There is, though, plenty of wit, anger, flights of lyric speculation, writ with a sure composing hand. There is something of a medley of voices at play in these works, where a terrain on which innumerable generations of having written on emerge in a layered and subtly orchestrated music. The poetics of wonder, rage, joy, and sorrow are harnessed with extraordinary skill. Above all else, the poems come from a voice that is speaking to you; there are moments when the candor and reticent wit of the writing makes you ponder again the incidents in your experience that you might not have regarded for years. The poetry is that good. An interesting tension is created in "California Frontage", and even within the emphasis of constant change and evisceration of the landscape, the poet still finds the poetic on the broad street corners and patios. The seeming stasis of neighborhoods wedged between strip-mall glutted intersections coexisting alongside the redundant dynamism of a Los Angeles freeway; for all the noise that is generated, a still life nonetheless. The ordinary detail of neighborhood life is caught in fluid, painterly strokes.
Dresman works in many lengths of line, and the eclectic nature of what his ear picks and his pen composes is remarkable; the conversational twines with the philosophical, zen stillness minds a synthesis with clipped and stinging cadences that suggest hard rock guitar, while nature poems lead to urban realism. These are poems of a world in constant flux, sometimes subtle, graceful, but always dynamic, with an effect on the emotional life of person and place. The snapshot accuracy of the author's description of the churning acres we live on allows us a sense of the large existence we are passing through. There are scores of splendid poems here, some of the surest and best poetry that's been written by an American poet. Dresman'is impressive, and the works are organized into six sections, "a western child", "histories","California frontage", how to make a Chinese landscape painting", "en castellano" and "on Sundays, in America". As you can surmise, the titles reflect the places Dresman has been and what he has written about, moving across the continent, over borders and oceans, and back again, with eyes open, ears tuned, the pen ready to write. The Silver Dazzle of the Sun is the rare thing in an age where even "instantaneous" is too slow a concept; this work draws you back to it. Additional twists and turns are revealed, nuances are brought to mind, and unexpected inspirations resonate like soft, swift rhymes, just as our lives characteristically unveil every unexpected thing.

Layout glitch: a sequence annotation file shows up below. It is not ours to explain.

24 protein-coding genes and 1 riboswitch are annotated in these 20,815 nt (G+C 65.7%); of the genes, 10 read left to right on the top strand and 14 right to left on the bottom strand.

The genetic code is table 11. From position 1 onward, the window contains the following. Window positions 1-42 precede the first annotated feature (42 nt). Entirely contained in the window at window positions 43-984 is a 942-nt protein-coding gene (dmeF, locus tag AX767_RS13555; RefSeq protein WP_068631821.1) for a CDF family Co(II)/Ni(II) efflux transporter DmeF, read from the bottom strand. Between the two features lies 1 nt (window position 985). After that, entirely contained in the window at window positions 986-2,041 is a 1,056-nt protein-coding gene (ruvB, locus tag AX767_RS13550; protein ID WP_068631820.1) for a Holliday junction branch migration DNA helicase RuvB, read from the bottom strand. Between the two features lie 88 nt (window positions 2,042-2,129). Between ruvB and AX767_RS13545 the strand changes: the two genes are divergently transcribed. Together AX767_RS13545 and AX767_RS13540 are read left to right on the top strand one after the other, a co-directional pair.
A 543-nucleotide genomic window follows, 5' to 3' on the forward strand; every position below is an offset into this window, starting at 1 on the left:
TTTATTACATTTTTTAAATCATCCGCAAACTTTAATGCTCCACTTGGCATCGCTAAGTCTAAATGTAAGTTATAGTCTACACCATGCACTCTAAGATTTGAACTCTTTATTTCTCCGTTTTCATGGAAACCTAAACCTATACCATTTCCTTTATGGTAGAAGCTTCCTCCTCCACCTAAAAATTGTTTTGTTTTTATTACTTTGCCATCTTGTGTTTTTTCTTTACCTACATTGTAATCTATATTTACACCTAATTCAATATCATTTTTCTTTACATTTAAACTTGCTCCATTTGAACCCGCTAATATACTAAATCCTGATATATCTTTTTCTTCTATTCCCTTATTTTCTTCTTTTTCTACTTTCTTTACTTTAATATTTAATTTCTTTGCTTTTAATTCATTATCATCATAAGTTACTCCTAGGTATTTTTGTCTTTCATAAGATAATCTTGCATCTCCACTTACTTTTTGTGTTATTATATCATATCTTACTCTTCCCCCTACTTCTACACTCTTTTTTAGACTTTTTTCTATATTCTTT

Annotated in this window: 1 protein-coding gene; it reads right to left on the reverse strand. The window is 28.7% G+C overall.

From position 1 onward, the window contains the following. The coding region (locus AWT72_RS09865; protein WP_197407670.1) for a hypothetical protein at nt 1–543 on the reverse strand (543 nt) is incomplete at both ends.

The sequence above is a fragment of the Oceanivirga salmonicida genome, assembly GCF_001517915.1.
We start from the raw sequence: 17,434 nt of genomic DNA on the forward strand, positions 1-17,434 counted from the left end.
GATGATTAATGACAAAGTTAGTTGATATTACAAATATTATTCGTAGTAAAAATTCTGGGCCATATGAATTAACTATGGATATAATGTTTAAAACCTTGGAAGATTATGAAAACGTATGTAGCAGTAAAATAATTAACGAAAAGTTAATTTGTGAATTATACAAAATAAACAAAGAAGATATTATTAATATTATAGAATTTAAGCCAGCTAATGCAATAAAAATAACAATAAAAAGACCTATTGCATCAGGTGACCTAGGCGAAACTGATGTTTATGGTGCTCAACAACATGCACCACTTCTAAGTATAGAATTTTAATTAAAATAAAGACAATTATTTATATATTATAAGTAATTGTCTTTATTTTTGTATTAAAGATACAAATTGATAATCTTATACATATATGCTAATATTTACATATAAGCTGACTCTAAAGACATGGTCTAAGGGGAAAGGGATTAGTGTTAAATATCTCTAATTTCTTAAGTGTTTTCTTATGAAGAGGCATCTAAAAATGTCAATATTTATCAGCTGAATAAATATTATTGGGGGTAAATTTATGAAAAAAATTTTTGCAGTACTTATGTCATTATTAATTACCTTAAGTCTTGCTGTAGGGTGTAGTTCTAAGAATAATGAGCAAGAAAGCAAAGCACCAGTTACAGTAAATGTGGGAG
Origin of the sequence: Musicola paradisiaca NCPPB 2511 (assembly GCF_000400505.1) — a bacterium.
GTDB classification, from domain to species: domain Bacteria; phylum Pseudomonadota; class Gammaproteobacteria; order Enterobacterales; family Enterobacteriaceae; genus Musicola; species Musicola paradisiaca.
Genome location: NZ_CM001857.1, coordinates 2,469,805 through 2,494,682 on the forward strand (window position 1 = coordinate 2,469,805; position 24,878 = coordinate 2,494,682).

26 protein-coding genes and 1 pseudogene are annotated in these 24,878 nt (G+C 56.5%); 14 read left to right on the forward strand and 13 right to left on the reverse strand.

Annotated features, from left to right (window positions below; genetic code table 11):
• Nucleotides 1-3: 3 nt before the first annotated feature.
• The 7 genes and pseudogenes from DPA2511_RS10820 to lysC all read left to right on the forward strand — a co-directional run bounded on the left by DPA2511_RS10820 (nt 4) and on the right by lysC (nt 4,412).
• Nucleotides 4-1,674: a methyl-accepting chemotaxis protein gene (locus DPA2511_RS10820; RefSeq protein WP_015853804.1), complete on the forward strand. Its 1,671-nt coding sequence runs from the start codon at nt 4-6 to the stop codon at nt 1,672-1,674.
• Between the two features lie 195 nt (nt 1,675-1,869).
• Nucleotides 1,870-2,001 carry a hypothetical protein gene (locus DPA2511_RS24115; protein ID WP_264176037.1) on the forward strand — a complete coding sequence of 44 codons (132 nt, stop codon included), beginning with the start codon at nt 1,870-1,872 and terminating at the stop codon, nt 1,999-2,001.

To conclude, first an admission:Full disclosure: Paul Dresman was a teacher of mine at the University of California, San Diego, and he was the nearest thing I had to a poetry mentor. He has a genius for the unexpected phrase to describe what would go unnoticed in situations and encounters, and he has one of the most perfectly developed ears I've come across; his free verse has a vital, rhythm, a sound of surprise. In, his poem "Speaking of Routes", he provides us with a comic scenario for the tensions between the animal and human kingdoms; what is revealed is that we are getting in the way, quite unaware that we share the planet and soon enough will experience a similar dilemma.
Speaking of Routes
Behind the beaches, the plains
cut back into the red ochre,
yellow ochre canyons
and, in places, the torrey pines
have been slashed to the quick
to lift houses on pads,
rainbirds turning circles,
grasses ad ornamentals
where dry brush rattled pods
and the elfin forest went about
surviving each dry year
(rabbits love to come at dawn
and graze the fresh watered lawns).
Where the freeway cuts and concretes the access
the animals are funneled through the underpass
Nights in your lights (maybe one-eyed, returning from parties)
their eyes flash and they move hugely
--foxes coming into sudden new view
But they pass as fast as a pair of hips
in a party kitchen
moves around behind you, brushing you. lightly
inscribing a small intaglio in your imago,
a moment between car and animal,
between hello and where are we going to go?
But the onramp beckons, the empty lanes
lead to the cities of the plains
where animals are found in dreams
like a passing fancy of endless party people
dancing in circles, wanting…
The animals are wanting. One half
of our face caves away. We stand,
along the chain link, waiting
to cross the impassable highway.
The poet's brand of gritty lyricism combines with an eye and ear for the details that wouldn't seem to make sense together and yet are made to combat each other in the guise of conflicting desires--moral obligation slamming up against the lust to consume --provides what finally sounds blunt ironies that will soon become along, irreversible tragedy. Unfortunately, this piece is not included in this volume--not every poem gets selected for selected poems edition--and the idea here was to further provide proof as to why you should seek the work of poet Paul Dresman. It remains my belief that he is one of America's finest word slingers.